Posted on August 3, 2019

The Racial Revolution: Race and Racial Consciousness in American History

Jared Taylor, Race and the American Prospect, 2006

Race and the American Prospect Sam Francis

It is not often that societies go through changes in thinking so profound as to deserve the name “revolution.” Rarely are basic assumptions stood on their heads. Occasionally, as when Islam swept through North Africa, mass religious conversion brings about radical change. Even rarer are secular movements, like Marxism, that transform societies. Though most Americans are not conscious of it, the United States has undergone just such a radical change — and only in the last forty or fifty years. It is a change that is meant to touch every part of our lives and continues to transform the very population of our country. It is the revolution in how we think about race.

To the extent they consider the past at all, most Americans believe that racial equality, integration, and multiculturalism flow naturally from the republican, anti-monarchical principles of the American Revolution. They may be aware that Thomas Jefferson owned slaves, but they persuade themselves that the man who wrote “all men are created equal” had a distant vision of the egalitarian, heterogeneous society in which we live today. They are wrong. Current assumptions about race are a complete reversal of the views of not only the Founders but of the great majority of Americans up until the 1950s and 1960s. Our country has experienced a true revolution, one in which what was once a horror to be avoided at all costs is now proposed as the path to salvation. Change on this scale is rare in any society.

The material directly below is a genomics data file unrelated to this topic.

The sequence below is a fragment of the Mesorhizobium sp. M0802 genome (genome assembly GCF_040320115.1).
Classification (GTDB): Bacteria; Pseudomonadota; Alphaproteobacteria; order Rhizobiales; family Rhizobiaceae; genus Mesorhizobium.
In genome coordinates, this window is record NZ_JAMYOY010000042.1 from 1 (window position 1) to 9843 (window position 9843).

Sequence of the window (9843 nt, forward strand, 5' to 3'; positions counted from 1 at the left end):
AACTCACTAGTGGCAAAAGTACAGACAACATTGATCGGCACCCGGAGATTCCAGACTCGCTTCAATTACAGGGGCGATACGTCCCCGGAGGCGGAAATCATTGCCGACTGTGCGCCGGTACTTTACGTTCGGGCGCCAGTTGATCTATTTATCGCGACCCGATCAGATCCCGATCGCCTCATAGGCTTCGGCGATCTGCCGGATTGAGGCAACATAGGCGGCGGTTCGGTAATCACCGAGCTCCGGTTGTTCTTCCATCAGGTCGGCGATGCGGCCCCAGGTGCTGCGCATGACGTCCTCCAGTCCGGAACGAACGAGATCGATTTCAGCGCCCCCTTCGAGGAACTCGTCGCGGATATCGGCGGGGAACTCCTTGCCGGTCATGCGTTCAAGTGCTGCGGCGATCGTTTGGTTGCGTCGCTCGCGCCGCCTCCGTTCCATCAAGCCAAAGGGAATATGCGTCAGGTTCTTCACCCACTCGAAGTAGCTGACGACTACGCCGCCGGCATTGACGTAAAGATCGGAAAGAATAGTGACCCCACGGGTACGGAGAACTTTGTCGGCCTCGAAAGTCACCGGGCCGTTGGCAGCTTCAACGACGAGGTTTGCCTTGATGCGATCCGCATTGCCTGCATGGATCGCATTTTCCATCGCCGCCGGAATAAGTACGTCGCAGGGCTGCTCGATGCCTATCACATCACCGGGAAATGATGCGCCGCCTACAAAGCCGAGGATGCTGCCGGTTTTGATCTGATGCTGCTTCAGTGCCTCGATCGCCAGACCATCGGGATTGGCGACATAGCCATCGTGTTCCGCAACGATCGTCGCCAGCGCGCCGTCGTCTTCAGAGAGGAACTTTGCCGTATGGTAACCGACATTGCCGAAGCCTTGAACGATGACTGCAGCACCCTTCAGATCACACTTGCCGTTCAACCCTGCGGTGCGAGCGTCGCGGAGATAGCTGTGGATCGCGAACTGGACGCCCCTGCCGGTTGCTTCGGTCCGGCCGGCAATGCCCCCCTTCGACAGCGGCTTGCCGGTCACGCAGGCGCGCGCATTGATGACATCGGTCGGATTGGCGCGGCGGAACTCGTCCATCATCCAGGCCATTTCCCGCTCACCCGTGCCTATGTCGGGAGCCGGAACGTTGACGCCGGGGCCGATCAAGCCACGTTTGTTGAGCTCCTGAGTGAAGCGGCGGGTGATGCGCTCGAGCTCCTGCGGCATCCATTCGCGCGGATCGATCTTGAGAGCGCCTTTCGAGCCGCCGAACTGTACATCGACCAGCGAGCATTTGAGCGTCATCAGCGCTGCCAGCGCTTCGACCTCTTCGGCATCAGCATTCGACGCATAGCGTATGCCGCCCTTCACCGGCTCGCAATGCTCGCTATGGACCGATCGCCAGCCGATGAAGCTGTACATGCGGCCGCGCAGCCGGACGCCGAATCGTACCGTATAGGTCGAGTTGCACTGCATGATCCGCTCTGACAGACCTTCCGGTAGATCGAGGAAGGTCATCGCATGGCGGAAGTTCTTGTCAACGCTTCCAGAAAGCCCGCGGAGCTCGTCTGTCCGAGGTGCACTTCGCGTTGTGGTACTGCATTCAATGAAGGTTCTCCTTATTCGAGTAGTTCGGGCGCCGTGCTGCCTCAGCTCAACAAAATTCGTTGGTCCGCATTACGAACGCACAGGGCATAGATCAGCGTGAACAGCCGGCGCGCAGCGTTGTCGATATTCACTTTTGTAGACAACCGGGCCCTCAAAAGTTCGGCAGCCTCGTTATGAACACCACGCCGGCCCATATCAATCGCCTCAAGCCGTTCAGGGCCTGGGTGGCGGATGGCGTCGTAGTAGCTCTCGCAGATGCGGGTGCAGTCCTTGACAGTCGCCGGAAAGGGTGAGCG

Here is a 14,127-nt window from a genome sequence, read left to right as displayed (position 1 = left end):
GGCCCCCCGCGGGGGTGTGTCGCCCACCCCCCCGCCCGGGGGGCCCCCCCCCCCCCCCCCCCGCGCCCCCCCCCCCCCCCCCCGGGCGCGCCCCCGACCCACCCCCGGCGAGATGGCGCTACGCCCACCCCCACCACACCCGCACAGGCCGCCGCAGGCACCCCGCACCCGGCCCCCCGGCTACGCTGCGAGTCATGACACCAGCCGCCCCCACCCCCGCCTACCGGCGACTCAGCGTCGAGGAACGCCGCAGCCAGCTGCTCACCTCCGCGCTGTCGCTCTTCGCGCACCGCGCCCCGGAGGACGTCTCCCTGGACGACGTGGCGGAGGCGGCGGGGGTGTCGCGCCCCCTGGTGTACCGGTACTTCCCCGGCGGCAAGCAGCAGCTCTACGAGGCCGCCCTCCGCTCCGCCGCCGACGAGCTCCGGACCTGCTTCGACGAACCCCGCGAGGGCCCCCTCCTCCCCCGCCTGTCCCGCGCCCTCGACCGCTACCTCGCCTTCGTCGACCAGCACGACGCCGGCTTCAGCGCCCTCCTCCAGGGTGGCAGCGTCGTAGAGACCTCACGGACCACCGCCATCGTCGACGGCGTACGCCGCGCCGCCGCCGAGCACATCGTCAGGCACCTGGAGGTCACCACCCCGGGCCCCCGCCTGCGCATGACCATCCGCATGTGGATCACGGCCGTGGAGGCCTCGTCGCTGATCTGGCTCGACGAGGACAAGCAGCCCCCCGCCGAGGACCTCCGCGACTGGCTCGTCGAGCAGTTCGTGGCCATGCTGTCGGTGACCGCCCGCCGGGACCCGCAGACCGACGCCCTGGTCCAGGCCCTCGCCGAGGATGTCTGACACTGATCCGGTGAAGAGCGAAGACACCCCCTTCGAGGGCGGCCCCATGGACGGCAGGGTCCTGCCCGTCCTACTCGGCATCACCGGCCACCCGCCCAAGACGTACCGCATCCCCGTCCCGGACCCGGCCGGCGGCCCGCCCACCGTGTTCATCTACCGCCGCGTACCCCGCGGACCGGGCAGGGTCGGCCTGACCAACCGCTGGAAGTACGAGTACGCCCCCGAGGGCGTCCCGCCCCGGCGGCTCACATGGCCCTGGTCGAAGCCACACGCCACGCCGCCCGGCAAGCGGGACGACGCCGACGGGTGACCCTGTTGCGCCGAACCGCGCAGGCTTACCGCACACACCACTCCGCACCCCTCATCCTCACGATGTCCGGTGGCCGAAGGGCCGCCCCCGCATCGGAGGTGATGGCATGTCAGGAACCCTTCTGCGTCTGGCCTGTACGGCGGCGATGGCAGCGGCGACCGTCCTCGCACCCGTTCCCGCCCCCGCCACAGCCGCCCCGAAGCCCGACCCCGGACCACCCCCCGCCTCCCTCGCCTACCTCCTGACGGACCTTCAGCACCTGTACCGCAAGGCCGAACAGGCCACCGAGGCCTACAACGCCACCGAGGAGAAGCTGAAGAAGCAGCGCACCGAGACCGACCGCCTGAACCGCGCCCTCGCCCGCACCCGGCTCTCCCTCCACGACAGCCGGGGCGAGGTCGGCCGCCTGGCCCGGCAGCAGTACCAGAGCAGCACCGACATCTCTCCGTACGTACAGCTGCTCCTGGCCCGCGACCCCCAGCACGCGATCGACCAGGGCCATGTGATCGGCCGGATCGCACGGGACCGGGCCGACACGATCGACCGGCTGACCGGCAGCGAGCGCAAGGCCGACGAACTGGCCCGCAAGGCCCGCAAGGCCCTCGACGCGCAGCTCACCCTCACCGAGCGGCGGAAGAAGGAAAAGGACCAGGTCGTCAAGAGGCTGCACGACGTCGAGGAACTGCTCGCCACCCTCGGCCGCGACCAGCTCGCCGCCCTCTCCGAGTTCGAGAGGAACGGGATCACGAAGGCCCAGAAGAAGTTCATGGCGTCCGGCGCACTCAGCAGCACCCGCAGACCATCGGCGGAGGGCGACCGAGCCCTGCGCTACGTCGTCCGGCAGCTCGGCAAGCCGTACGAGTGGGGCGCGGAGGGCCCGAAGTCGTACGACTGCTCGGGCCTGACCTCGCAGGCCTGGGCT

Because current views of race are so heavy with moral baggage, our country faces a strange dilemma: Practically every hero of American history was, by today’s standards, a moral inferior. Any man who would today profess the views of Thomas Jefferson or Abraham Lincoln would be considered not merely wrong but unfit to hold the most minor office of public trust. Americans generally ignore or sanitize the now embar­rassing views of the very men who epitomize American greatness. To do otherwise, to encounter the frank opinions of earlier generations, is to find themselves morally at war with their own past.

Signing the Declaration of Independence

Signing the Declaration of Independence.

In the pages that follow, many distinguished Americans will speak for themselves, but it is possible to summarize the views that prevailed in this country until a few decades ago. Americans believed that race was a fundamental aspect of individual and group identity. They believed people of different races differed in temperament and ability, and that whites built societies superior to those of non-whites. They took it for granted that America must be peopled with Europeans and that European civilization could not be maintained without Europeans. Many saw the presence of non-whites in the United States as a terrible affliction, and believed that if non-whites could not be removed from the country entirely they should be separated from whites socially and politically. Americans were unalterably opposed to miscegenation, which they called “amalgamation.” They considered it an unnatural, even disgusting dilution of the unique characteristics of whites.